More to the point, nothing Kim stated at North Korea’s 3rd Plenary Meeting on April 20 can be taken as a promise to denuclearize. Furthermore, since this statement was voluntarily made before the upcoming Kim-Moon and the Kim-Trump summits, it is not a negotiated point and the suspension of testing could therefore be ended at will. It is merely a freeze that could quickly thaw.

When an ICBM is not an ICBM

As for no intercontinental ballistic missile launches, understand that the statement does not include testing of short- or intermediate-range ballistic missile; this means Japan and South Korea are still vulnerable. The phrasing of the KCNA announcement that referred to missiles was “the development of super large nuclear weapon and [their] delivery means.”

By changing the definition of what a missile is intended to accomplish, the North would consider itself free to pursue other avenues of rocket motor testing – including launching a rocket that it claims is not intended to deliver weapons. After all, nothing in the KCNA article covered satellite launches.

Kim launched two satellites in 2012. One launch failed to achieve orbit; the other resulted in some non-functioning object being placed into space. Both were seen by analysts as thinly disguised tests of intercontinental ballistic missiles, for much of the technology to heft an object into orbit is dual use.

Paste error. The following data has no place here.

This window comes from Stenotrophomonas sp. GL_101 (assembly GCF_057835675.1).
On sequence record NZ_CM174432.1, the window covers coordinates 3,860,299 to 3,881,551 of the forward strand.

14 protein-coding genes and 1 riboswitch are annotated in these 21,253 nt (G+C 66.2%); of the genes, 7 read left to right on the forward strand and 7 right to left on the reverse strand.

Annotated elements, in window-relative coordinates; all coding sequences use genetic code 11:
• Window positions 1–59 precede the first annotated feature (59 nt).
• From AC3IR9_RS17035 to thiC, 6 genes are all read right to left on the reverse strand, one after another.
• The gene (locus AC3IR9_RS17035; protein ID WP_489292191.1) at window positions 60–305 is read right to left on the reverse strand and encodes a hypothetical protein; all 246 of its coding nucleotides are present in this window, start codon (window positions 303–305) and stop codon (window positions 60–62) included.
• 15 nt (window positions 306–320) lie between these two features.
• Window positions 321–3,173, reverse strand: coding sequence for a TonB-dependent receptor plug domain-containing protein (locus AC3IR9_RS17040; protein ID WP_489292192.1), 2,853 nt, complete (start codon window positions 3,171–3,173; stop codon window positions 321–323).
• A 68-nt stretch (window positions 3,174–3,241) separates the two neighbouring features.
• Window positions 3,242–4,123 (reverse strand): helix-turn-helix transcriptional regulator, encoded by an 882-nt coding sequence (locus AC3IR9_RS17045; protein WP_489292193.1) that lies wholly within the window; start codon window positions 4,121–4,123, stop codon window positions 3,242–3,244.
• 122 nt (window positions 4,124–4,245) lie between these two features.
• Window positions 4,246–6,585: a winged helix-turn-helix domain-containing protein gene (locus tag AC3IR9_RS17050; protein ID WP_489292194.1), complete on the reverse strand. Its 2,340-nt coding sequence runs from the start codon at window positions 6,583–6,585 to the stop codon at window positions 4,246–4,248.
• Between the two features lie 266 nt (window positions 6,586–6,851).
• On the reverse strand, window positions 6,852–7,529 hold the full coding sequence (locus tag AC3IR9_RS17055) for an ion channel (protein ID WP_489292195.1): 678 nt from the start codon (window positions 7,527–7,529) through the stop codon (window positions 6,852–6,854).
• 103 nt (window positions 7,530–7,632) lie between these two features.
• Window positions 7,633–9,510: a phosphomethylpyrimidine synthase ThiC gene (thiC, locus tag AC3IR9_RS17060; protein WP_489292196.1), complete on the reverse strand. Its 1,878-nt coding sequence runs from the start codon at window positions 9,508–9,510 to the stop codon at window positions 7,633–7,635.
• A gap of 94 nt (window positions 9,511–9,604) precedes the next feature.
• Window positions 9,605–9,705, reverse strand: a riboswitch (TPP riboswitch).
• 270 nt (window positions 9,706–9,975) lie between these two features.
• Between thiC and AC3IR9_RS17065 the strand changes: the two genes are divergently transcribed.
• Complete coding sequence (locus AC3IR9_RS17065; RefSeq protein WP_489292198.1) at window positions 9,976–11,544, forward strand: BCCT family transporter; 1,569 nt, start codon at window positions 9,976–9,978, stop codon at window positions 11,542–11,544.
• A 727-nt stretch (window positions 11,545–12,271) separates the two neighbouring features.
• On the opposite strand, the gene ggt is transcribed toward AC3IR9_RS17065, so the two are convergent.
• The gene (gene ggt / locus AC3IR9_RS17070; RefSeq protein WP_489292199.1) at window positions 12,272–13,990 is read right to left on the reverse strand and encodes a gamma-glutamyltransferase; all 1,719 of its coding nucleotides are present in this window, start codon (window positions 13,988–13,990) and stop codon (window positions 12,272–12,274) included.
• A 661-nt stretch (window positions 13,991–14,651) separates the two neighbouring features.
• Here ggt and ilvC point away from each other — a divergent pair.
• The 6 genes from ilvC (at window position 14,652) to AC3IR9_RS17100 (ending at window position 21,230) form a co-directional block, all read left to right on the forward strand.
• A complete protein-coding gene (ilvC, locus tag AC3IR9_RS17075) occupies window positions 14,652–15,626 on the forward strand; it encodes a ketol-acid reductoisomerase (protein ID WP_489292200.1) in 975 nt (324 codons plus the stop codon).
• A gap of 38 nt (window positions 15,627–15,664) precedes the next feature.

Recall also that Pyongyang announced in November 2017 that it intended to loft two satellites into earth orbit. It is unlikely that either of the satellites are intended for benign or commercial use.

One satellite was to be an “earth remote exploration satellite” gathering geospatial data across the globe – targeting intelligence, in other words. The other was to be positioned in geostationary orbit – that is, constantly over one spot above the equator, thus giving missile guidance telemetry capability across a large range of territory.